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European Research Infrastructure for Heritage Science (E-RIHS) Dissemination Day

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Join the Imaging and Sensing for Archaeology, Art history and Conservation (ISAAC) Lab at this dissemination event for the European Research Infrastructure for Heritage Science (E-RIHS) initiative. Discover how the E-RIHS plays a connecting role in the global community of heritage science.

  • From: Wednesday 27 March 2019, 10.30 am
  • To: Wednesday 27 March 2019, 4 pm
  • Location: Old Chemistry Theatre, Arkwright building, City Campus, Nottingham, NG1 4QF
  • Booking deadline: Friday 22 March 2019, 11.00 pm
  • Download this event to your calendar

Past event

Event details

European Research Infrastructure for Heritage Science (E-RIHS) is an initiative that supports research on heritage interpretation, conservation, documentation and management. Cutting-edge tools and services will be provided by cross-disciplinary groups of researchers to cross-disciplinary users and scientific communities working to advance knowledge about heritage and to devise innovative strategies for its conservation. E-RIHS connects researchers in the humanities and natural sciences and fosters a trans-disciplinary culture of exchange and cooperation. It pursues the integration of European world-class facilities to create a cohesive entity, playing a connecting role in the global community of heritage science.

E-RIHS is currently in its preparatory phase with a projected implementation phase to commence in 2021. At present there are 100 heritage institutions and facilities involved spreading over 16 countries, while 24 partners take part in the UK hub.

The initiative uses four platforms to categorise different types of research capability, or ‘facility’. The collection of these capabilities along with the unique expertise (technical and interdisciplinary research expertise), spread across the four integrated platforms (or ‘LABs’), make up the infrastructure which can include major research equipment (or sets of instruments), knowledge-based resources such as collections, archives and data, and e-infrastructures:

  • ARCHLAB provides access to physical collections, such as objects, technical images, samples and reference materials, analytical data and conservation documentation, as stored in museums, galleries and research institutions.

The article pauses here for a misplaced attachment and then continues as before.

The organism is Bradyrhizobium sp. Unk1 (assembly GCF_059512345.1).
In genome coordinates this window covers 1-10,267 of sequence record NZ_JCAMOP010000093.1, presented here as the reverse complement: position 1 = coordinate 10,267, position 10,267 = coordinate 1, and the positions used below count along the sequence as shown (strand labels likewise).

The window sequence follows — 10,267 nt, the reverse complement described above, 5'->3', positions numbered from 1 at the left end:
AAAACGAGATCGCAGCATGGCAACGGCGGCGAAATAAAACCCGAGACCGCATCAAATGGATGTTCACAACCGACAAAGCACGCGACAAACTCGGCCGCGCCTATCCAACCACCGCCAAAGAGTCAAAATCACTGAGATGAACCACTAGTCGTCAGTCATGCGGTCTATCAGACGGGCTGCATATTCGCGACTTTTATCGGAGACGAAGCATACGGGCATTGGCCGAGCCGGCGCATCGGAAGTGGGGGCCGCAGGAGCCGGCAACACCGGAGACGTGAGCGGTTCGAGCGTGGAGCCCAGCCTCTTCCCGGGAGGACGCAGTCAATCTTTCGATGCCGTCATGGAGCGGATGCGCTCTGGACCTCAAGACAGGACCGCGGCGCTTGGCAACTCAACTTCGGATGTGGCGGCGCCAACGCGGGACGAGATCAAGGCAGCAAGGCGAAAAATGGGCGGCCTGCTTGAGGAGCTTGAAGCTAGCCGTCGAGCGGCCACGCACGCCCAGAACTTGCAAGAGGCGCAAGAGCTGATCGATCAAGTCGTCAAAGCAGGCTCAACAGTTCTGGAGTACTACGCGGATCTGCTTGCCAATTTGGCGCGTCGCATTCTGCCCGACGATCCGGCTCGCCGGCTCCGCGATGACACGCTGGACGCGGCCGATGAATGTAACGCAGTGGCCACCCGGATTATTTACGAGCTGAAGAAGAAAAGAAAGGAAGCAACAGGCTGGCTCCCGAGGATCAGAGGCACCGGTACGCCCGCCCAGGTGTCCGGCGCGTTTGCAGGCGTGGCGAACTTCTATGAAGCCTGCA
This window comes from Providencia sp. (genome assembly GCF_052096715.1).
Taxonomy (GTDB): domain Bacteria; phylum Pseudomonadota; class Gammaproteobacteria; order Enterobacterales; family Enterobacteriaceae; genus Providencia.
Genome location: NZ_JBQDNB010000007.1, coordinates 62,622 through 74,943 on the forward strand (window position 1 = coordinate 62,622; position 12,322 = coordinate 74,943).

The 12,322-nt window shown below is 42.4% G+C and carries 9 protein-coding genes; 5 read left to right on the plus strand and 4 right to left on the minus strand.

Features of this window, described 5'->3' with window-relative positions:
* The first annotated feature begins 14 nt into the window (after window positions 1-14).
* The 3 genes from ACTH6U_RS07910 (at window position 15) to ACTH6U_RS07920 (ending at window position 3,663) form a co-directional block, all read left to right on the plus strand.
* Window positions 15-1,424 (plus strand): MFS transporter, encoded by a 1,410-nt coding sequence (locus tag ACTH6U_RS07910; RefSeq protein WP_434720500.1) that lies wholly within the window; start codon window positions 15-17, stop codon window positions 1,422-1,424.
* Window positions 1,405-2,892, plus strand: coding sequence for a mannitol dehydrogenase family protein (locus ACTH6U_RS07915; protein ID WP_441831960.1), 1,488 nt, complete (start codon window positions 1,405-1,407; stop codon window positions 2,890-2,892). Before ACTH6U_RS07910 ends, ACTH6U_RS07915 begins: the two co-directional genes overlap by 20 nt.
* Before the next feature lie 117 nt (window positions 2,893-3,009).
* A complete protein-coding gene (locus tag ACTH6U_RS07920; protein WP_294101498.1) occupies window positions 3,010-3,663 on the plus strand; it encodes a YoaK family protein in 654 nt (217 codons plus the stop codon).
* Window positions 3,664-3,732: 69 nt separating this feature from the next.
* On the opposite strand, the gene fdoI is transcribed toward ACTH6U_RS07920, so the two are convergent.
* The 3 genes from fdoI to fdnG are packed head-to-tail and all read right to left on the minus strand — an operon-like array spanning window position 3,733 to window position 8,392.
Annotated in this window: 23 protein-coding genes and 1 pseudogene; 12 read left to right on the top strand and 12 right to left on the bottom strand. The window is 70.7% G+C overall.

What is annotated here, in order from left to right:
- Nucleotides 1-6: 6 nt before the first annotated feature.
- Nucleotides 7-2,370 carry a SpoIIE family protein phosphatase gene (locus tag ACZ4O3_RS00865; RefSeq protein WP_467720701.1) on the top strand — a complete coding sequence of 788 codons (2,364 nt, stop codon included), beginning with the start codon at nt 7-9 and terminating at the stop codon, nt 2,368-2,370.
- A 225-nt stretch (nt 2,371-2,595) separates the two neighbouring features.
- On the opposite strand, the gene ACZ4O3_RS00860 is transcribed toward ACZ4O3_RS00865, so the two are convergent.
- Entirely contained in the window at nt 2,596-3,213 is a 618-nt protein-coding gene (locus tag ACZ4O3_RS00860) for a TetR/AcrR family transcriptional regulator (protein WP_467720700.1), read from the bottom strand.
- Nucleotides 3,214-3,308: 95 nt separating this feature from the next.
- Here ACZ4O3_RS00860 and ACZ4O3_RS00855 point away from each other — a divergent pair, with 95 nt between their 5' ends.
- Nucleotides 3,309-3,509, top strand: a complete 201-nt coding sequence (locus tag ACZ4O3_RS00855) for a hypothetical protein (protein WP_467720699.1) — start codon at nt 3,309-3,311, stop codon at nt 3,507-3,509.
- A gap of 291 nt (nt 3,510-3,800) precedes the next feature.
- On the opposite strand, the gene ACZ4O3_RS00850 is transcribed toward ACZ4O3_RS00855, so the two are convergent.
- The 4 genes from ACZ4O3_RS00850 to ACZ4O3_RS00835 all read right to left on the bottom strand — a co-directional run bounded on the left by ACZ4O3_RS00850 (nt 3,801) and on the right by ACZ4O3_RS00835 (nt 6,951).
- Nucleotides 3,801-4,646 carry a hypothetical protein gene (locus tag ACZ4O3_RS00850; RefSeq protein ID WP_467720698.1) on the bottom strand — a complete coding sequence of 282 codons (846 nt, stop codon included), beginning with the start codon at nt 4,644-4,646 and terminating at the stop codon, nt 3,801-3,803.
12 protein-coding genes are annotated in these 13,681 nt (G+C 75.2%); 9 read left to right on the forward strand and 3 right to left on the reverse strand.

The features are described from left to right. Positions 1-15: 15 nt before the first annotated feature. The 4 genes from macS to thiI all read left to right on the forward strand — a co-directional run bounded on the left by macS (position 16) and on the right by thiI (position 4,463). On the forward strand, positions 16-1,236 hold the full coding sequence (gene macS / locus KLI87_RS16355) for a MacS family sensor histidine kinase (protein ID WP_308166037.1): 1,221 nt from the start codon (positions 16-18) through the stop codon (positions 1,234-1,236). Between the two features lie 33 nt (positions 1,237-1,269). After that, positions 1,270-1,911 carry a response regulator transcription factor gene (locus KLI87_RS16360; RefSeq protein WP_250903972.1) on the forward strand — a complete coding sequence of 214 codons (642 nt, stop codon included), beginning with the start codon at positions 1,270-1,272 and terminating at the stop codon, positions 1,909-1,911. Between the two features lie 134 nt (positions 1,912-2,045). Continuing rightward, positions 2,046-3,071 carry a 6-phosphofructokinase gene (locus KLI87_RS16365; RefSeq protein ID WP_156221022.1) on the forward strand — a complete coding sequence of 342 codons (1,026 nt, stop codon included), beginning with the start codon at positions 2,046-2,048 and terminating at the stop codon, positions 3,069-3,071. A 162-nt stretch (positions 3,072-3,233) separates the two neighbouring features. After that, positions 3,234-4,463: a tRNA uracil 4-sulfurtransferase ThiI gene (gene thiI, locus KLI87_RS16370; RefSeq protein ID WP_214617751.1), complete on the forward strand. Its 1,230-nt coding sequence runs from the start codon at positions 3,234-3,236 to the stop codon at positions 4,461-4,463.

• DIGILAB provides online access to digital tools concerning heritage and data, with the aim of making it FAIR (Findable, Accessible, Interoperable and Re-usable). This includes and enables access to searchable registries of datasets, reference collections, thesauri, ontologies etc., and supports data interoperability through the creation of shared knowledge organization systems.
  • FIXLAB describes large-scale and medium-scale fixed facilities – e.g. synchrotrons, neutron and laser sources and other essentially immovable research facilities including the associated unique expertise.
  • MOLAB is access to a comprehensive selection of advanced cutting-edge mobile analytical instrumentation for non-invasive measurements on objects, buildings, and sites, allowing the implementation of complex multi-technique diagnostic projects for in situ investigations. It describes the totality of the facility (i.e. it includes the mobile equipment, transport and fixed facility (lab) that supports the maintenance of the equipment, along with the unique expertise of the personnel) as one entity.


Wednesday 27 March 2019

Old Chemistry Theatre, Arkwright building
City Campus (NG1 4FQ)

10:30 - 11:00

Coffee and Registration

11:00 - 11:05

Welcome from the Deputy Vice Chancellor
Nigel Wright (NTU)

11:05 - 11:25

European Research Infrastructure for Heritage Science (E-RIHS)
Luca Pezzati (CNR Italy)

11:25 - 11:45

Science and Heritage in the UK
May Cassar (UCL)

11:45 - 12:15


Experiences from the European ARCHLAB transnational access programme
Marika Spring (National Gallery)

ARCHLAB in Operation
Polydora Baker (Historic England)

12:15 - 13:15


13:15 - 13:45


NTU ISAAC Mobile Lab
Haida Liang (NTU)

UCL SEAHA Mobile Lab
Josep Grau-Bove (UCL)

13:45 - 14:15


Archaeology Data Service
Tim Evans (University of York)

DIGILAB for museum science data
Joseph Padfield (National Gallery)

14:15 - 15:15


Diamond Light Source
Giannantonio Cibin (STFC)

Oxford Radio Carbon Accelerator Unit
Emma Henderson (University of Oxford)

Stable Isotope Lab
Hannah Koon (University of Bradford)

Organic Geochemistry Unit molecular and isotope facilities
Richard Evershed (University of Bristol)

15:15 - 15:35


15:35 - 15:45

AHRC Collaborative Doctoral Partnership
Phil Pollard (Historic England)

15:45 - 16:05

AHRC CDP heritage science PhD project pitch

16:05 - 16:15

AHRC Midlands4Cities (M4C) Doctoral Training Partnership
Representative of the AHRC M4C team

16:15 - 16:35

AHRC M3C heritage science PhD project pitch

16:35 - 17:35

Screening of ‘Mysterious Discoveries in The Great Pyramid’

A documentary film by Florence Tran to complement the Nature paper on the discovery of a big void in Khufu’s Pyramid by observation of cosmic-ray muons

This programme is available for download.

Booking information

Participation is free but registration is required.

You may also be interested in our two-day, Science and Heritage Interdisciplinary Research Workshop, which aims to bring together those engaged in the study of heritage from different backgrounds (historians, curators, archaeologists, conservators and heritage scientists) to illustrate how science can address a wide range of research questions related to heritage objects and to foster interdisciplinary collaboration between the participants.

Location details


Old Chemistry Theatre
Arkwright building
City Campus

Travel Info:

Further travel information can be found on our website.

Past event

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